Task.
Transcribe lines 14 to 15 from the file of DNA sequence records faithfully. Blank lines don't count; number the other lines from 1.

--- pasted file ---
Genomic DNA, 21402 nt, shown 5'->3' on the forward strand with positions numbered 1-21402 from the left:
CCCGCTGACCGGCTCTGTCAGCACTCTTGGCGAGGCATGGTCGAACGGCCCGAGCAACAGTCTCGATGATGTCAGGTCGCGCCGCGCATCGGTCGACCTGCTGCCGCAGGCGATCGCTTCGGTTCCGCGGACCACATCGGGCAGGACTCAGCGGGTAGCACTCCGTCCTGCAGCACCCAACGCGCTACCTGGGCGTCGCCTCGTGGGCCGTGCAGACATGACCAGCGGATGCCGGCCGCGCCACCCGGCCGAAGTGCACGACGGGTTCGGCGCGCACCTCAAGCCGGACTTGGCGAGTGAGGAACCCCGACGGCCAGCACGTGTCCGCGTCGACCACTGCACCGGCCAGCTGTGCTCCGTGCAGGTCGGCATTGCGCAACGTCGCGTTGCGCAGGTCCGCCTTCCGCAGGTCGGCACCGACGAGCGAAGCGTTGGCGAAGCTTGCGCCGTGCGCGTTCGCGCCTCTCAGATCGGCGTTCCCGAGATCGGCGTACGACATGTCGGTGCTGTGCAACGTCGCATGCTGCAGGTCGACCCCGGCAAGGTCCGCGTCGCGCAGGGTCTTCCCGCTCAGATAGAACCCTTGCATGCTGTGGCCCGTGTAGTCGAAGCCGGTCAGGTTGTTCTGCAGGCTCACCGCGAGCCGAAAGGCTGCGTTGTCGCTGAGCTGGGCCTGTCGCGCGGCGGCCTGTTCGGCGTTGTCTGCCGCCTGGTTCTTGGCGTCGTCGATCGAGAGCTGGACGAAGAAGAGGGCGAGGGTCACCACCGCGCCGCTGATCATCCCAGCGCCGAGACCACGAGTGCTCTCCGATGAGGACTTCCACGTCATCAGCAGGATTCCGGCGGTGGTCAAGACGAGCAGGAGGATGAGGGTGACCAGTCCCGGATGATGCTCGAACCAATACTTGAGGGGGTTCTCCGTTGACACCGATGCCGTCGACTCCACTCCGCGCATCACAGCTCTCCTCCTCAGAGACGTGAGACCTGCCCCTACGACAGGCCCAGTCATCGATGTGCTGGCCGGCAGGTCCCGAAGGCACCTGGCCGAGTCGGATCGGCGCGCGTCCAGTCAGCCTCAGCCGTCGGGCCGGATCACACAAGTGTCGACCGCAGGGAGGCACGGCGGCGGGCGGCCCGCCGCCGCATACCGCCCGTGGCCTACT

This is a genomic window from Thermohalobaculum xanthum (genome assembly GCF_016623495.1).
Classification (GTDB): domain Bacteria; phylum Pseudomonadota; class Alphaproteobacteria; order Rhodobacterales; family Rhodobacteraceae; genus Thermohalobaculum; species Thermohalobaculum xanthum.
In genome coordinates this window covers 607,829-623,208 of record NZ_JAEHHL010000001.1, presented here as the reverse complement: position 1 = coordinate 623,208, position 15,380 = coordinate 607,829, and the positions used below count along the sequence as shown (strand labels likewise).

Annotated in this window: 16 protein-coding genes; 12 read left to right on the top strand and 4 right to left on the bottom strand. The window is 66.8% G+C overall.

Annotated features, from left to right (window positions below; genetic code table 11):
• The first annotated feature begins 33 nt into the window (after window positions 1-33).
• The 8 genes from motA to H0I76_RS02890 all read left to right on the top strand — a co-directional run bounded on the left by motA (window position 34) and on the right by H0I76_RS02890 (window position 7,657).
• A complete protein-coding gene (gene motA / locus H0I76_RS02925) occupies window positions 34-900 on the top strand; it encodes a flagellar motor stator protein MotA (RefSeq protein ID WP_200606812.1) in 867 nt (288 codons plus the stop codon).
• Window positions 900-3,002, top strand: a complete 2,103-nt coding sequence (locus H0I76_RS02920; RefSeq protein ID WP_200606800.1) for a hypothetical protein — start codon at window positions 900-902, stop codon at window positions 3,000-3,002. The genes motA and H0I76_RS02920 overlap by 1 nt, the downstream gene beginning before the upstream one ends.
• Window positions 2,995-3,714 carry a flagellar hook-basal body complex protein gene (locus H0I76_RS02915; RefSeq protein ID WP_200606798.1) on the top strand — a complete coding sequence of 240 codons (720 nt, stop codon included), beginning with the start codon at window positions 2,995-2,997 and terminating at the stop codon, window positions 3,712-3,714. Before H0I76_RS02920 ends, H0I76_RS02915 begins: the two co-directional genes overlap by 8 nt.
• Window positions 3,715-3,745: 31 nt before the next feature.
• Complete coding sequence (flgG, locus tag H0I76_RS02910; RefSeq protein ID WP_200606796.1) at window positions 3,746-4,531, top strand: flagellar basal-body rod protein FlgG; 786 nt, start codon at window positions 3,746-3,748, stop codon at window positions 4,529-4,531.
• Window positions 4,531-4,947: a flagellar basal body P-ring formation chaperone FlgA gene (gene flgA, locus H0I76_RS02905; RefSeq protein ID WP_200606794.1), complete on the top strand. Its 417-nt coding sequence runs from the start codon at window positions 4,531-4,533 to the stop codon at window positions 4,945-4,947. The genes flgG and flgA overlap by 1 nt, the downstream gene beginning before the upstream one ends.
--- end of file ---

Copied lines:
• Complete coding sequence (flgG, locus tag H0I76_RS02910; RefSeq protein ID WP_200606796.1) at window positions 3,746-4,531, top strand: flagellar basal-body rod protein FlgG; 786 nt, start codon at window positions 3,746-3,748, stop codon at window positions 4,529-4,531.
• Window positions 4,531-4,947: a flagellar basal body P-ring formation chaperone FlgA gene (gene flgA, locus H0I76_RS02905; RefSeq protein ID WP_200606794.1), complete on the top strand. Its 417-nt coding sequence runs from the start codon at window positions 4,531-4,533 to the stop codon at window positions 4,945-4,947. The genes flgG and flgA overlap by 1 nt, the downstream gene beginning before the upstream one ends.